The justice secretary was forced to defend his civil legal aid proposals yesterday after peers and MPs voiced concern that they would harm access to justice.
Hearing evidence from Chris Grayling, the Joint Committee on Human Rights called into question the proposals to remove legal aid for prison law, to restrict judicial review and to introduce a 12-month residency test for civil legal aid eligibility.
Former barrister and Labour peer Baroness Kennedy (pictured) suggested Grayling’s proposals to remove legal aid for those cases classed as ‘borderline’ would put at risk the development of the common law. Such cases, she said, help to clarify the law.
If legal aid is removed and they judicial reviews can no longer be advanced, the justice system will become ‘institutionally pro-executive and pro-government’ she warned.
Grayling insisted that the government did not have enough money to fund all of the interesting cases that might be debated in court. ‘The most important thing is to make sure the legal aid system provides for access to justice where it is necessary to do so,’ he said.
Kennedy suggested that Grayling did not have the power under the Legal Aid Sentencing and Punishment of Offenders Act to introduce the residence test, arguing the act gave him the power to increase eligibility, but not to reduce it.
Grayling asserted that he had been advised by the first treasury counsel that he is ‘fully within my powers’. ‘The legal advice is very clear; I have the power to do it,’ he said.
The justice secretary defended the removal of legal aid for prison law, suggesting the prison ombudsman was the appropriate mechanism to deal with issues that arose.
Responding to criticism that the ombudsman scheme is not statutory and can offer no redress, Grayling said the scheme would be put on a statutory footing when legislative time permits.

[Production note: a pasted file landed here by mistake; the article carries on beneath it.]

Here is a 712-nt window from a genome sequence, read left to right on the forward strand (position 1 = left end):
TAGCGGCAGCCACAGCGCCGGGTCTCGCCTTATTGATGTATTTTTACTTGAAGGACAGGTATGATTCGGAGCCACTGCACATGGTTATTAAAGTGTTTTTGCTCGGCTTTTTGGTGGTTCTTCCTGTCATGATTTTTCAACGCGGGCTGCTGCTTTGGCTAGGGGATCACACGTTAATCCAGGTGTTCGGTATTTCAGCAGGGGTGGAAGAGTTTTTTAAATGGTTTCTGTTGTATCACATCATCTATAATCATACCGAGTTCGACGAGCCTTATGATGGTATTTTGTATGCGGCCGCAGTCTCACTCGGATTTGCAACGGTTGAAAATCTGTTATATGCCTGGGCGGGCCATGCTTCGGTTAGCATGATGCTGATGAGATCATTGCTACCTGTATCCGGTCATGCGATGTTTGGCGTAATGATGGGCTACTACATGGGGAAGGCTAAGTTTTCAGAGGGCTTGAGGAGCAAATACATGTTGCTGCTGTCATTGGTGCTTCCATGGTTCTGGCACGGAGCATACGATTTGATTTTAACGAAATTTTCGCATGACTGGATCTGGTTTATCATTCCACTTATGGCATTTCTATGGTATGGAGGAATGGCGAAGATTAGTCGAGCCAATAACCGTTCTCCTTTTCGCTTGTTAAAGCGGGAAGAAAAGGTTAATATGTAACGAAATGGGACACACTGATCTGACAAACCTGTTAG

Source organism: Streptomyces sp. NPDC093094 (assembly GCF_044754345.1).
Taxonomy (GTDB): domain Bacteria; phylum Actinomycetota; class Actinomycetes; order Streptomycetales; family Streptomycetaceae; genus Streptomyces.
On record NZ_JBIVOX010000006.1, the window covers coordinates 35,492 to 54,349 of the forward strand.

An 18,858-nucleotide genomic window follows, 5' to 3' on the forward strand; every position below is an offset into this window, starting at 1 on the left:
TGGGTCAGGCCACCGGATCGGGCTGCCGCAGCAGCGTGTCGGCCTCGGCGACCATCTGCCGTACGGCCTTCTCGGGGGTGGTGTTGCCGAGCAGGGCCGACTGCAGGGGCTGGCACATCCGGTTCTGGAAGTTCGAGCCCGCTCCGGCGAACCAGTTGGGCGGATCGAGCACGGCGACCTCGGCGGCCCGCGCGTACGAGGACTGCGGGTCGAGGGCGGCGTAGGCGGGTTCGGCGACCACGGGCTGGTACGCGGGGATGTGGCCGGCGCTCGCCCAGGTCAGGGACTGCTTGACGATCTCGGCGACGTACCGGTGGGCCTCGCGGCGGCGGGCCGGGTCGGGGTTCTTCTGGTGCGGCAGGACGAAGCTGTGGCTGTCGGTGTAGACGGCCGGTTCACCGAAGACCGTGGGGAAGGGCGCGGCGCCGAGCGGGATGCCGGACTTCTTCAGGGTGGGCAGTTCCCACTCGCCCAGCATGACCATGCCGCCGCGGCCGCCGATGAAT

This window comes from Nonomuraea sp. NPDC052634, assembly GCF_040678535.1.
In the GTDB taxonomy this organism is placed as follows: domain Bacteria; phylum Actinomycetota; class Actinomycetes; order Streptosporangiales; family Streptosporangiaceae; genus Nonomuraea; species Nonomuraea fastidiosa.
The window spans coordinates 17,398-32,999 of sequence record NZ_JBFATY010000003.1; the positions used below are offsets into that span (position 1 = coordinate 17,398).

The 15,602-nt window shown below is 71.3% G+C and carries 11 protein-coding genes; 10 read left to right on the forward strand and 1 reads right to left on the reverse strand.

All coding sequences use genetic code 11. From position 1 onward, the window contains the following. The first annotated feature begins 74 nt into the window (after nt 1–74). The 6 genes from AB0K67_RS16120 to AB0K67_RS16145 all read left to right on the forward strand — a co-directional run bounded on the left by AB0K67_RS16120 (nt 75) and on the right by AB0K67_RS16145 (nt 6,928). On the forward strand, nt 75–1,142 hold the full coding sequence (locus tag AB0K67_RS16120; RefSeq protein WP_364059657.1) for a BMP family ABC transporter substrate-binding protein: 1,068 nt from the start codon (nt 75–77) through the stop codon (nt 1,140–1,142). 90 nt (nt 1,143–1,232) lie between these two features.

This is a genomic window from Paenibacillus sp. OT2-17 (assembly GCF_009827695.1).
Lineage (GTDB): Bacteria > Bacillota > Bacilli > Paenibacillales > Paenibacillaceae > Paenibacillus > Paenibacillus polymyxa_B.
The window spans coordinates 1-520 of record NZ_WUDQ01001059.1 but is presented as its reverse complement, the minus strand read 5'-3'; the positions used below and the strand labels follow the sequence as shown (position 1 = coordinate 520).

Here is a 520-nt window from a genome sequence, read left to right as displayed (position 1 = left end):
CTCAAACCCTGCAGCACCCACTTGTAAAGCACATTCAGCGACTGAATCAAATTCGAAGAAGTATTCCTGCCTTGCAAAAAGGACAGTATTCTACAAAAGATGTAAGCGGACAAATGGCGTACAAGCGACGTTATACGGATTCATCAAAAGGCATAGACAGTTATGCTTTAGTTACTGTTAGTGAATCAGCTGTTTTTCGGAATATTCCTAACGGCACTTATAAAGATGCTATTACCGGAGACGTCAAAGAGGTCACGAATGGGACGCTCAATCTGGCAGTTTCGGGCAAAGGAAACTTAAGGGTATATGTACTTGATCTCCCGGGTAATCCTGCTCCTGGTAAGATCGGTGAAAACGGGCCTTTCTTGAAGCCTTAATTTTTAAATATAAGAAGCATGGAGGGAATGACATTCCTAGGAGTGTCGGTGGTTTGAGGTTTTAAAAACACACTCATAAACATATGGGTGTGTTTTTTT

As an aside, he noted that the mental health problems of those who find themselves embroiled in the criminal justice system and in prison is a ‘significant unaddressed challenge’ that needs to be dealt with.
Baroness Kennedy tackled him on why victims of trafficking should not get legal aid in all circumstances rather than in the ‘very narrow exceptions’ suggested by the government, while Conservative Lady Berridge asked him to exclude from the residence test the 700 or so people who are granted refugee status by the United Nations and come to the UK through the ‘gateway protection programme’.
Grayling said he would ‘take a look’.
Fellow Tory Lord Faulks challenged Grayling on whether he thought the exceptional funding mechanism had worked, given that there had only been 15 successful applications as of September. Grayling argued it was not intended to replicate all the funding streams that had existed, but said the ministry would look at it carefully and make sure ‘nothing untoward is happening’.
Committee chair and Labour MP, Hywel Francis voiced concern that the policies had more to do with price than justice, suggesting that the government felt only people with means should have access to justice.
Responding to the criticisms, Grayling said a fair and free modern democratic society had to ensure people were properly represented, but he stressed that in the straitened financial situation it is unrealistic to give everyone legal aid support.
There are, he said, limits to the amount the state can provide, and, anyway, courts are not the appropriate forum to deal with all issues.
Questioned by Kennedy, he denied there was any tension or compromise between his political role as justice minister and the role of lord chancellor, where he acts as guardian of the constitution to uphold the rule of law.
In addition, he said he did not believe any of the proposals would undermine the principles which his office as lord chancellor represents.
Responding to a question from Liberal Democrat Simon Hughes MP, Grayling said the government would not delay the implementation of the proposals until the committee had reported its concerns, suggesting the parliamentarians had sufficient time to do so.